When it comes to all-American 31-year-old “spinster” Sally Talley (Rebecca Olson), 42-year-old

When it comes to all-American 31-year-old “spinster” Sally Talley (Rebecca Olson), 42-year-old Jewish bachelor accountant Matt Friedman (Mike Dooly) has nothing to lose. His family’s already dead. He feels “absurd” wherever he goes (“I’m walking into an unfriendly church in my underwear here”). So he’ll have to pitch a no-hitter of woo at this woman who by every indication loathes everything about him.

Stalker or a romantic? Since the setting for Lanford Wilson’s Pulitzer-winning 1979 dramedy is small-town Missouri in 1944, let’s go with the latter. It’s not hard to make that leap with Matt cooing Yiddish-influenced buttercream endearments. But it’s that same friendly unction that horrifies Sally and her WASP clan. All the action takes place at the Talley family’s boathouse (the eponymous “folly,” here a dilapidated mess of dark, twisty tree trunks, broken shutters, and grandiose columns designed by Craig Wollam). Meanwhile Sally’s uptight family is just up the nearby hill, and she periodically cries out to them for rescue from this relentless suitor.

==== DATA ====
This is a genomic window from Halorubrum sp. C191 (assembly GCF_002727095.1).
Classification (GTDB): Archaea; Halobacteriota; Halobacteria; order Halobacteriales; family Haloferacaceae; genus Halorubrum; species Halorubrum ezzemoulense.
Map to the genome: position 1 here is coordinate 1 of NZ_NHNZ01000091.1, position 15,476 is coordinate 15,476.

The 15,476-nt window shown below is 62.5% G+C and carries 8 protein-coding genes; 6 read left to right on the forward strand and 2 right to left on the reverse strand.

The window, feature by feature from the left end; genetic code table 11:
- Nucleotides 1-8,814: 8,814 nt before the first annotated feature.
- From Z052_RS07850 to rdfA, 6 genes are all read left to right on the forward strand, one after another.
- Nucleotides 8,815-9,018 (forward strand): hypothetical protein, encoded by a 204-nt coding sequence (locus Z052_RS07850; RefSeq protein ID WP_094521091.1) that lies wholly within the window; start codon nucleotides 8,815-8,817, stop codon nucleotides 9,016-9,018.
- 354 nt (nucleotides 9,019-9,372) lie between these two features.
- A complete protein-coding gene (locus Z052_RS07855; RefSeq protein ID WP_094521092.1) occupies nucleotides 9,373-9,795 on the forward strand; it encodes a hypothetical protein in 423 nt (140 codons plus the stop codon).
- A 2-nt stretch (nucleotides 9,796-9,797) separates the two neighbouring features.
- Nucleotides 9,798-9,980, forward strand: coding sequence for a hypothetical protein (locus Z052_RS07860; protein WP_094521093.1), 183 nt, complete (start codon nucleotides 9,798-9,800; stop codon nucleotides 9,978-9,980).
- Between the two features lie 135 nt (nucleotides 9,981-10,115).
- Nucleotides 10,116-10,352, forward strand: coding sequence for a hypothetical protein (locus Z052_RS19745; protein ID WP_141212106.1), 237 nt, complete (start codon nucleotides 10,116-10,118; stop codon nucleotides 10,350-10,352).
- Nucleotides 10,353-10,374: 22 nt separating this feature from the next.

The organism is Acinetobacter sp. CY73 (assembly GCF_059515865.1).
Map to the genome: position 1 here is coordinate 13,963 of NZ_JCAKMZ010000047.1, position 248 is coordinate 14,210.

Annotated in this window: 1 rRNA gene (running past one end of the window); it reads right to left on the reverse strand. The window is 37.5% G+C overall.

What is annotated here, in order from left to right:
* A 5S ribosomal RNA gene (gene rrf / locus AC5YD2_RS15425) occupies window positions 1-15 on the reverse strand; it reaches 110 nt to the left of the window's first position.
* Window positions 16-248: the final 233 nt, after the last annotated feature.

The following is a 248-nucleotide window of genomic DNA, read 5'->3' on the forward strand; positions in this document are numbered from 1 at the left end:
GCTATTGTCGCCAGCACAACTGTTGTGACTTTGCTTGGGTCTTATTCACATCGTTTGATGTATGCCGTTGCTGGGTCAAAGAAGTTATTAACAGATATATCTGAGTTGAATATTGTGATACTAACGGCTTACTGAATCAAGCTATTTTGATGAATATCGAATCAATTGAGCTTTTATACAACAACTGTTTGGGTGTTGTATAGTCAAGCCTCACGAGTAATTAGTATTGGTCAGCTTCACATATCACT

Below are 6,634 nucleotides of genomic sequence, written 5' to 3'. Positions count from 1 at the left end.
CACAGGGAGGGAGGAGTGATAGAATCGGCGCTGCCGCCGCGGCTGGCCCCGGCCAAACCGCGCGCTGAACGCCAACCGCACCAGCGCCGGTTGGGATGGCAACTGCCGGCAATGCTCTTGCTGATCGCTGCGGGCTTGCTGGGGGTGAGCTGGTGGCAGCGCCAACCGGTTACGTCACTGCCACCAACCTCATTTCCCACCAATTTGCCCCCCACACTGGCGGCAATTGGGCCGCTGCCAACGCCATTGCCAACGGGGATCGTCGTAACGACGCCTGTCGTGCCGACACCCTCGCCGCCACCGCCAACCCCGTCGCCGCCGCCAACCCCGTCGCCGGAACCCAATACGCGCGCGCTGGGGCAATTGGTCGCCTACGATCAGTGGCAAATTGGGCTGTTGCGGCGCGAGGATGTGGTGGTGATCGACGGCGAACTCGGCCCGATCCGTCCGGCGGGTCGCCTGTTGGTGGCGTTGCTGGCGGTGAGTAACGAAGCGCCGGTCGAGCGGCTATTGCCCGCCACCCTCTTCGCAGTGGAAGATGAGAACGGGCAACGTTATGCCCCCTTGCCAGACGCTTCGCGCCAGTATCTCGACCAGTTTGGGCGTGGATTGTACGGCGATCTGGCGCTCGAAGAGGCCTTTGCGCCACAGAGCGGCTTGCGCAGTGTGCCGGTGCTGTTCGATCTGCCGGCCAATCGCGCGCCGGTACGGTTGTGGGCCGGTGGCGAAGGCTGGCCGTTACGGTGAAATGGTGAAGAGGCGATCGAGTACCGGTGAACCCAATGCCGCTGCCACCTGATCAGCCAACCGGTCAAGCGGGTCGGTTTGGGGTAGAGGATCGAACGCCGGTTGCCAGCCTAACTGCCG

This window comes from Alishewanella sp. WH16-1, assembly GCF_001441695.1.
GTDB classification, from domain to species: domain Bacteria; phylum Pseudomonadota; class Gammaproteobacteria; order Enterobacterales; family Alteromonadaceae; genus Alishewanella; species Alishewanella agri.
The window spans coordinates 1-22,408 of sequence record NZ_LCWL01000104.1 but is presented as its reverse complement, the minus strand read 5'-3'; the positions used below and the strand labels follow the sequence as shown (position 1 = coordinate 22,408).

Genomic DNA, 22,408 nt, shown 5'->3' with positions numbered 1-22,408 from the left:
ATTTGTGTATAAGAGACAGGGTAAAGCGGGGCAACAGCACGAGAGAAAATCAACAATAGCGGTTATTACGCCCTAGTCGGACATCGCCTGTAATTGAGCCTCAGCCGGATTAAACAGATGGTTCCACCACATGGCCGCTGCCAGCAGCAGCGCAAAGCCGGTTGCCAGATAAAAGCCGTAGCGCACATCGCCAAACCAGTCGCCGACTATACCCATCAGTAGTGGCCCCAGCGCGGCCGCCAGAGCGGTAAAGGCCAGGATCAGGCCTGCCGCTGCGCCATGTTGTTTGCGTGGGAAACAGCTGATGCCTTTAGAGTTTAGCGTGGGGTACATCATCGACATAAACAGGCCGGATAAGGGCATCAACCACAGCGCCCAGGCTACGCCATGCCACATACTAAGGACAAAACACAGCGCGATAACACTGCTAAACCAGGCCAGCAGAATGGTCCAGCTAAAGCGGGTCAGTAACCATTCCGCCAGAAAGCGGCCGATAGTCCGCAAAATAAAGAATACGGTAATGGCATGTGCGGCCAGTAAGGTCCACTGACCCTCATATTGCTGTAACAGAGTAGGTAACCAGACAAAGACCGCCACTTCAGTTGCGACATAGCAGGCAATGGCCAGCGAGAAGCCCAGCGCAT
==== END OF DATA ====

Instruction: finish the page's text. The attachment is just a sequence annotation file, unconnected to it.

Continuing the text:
With Dooly going full-tilt on loopy charm, including crackerjack character imitations, the thwarting falls thanklessly to Olson during the first half of the 97-minute mating dance. Olson’s very good, but Sally’s tight-lipped, cold-eyed blocking gets old fast. Something happened there at the folly the previous year—something that was great for Matt but rotten for her. Self-hating people like Sally instantly lose respect for anyone who likes them, so we share Matt’s frustration with her. But he has no boundaries and can’t take no for an answer, which raises the stalker-or-romantic question (especially when he physically obstructs her escape and stifles her screams with his hand). When Sally’s ice finally starts to melt, it becomes fun to watch her resist her own climate change. But still the flip side of the question lingers: Are we watching love or battle fatigue? (Shana Bestock directs these heartfelt hostilities.)

The play’s wartime context sets up modest expectations. With so many men gone, Sally’s marital prospects are nearly as poor as Matt’s (a Jew in St. Louis, where intermarriage is rare). Life’s not going to be smooth for these disparate two, despite their kindred unconventionality—and a dangerously neat plot turn late in the game. While Matt and Sally natter and divulge, the sallow, ebbing sunlight steals to silvery moonlight, like a sepia photograph in reverse. Although modern women might say guys like Matt are why the restraining order was invented, you can also see why Sally’s heart might undergo a late-inning reversal.


TALLEY’S FOLLY Seattle Public Theater at the Bathhouse, 7312 W. Greenlake Dr. N., 524-1300, seattlepublictheater.org. $5–$32. 7:30 p.m. Thurs.–Sat., 2 p.m. Sun. Ends May 31.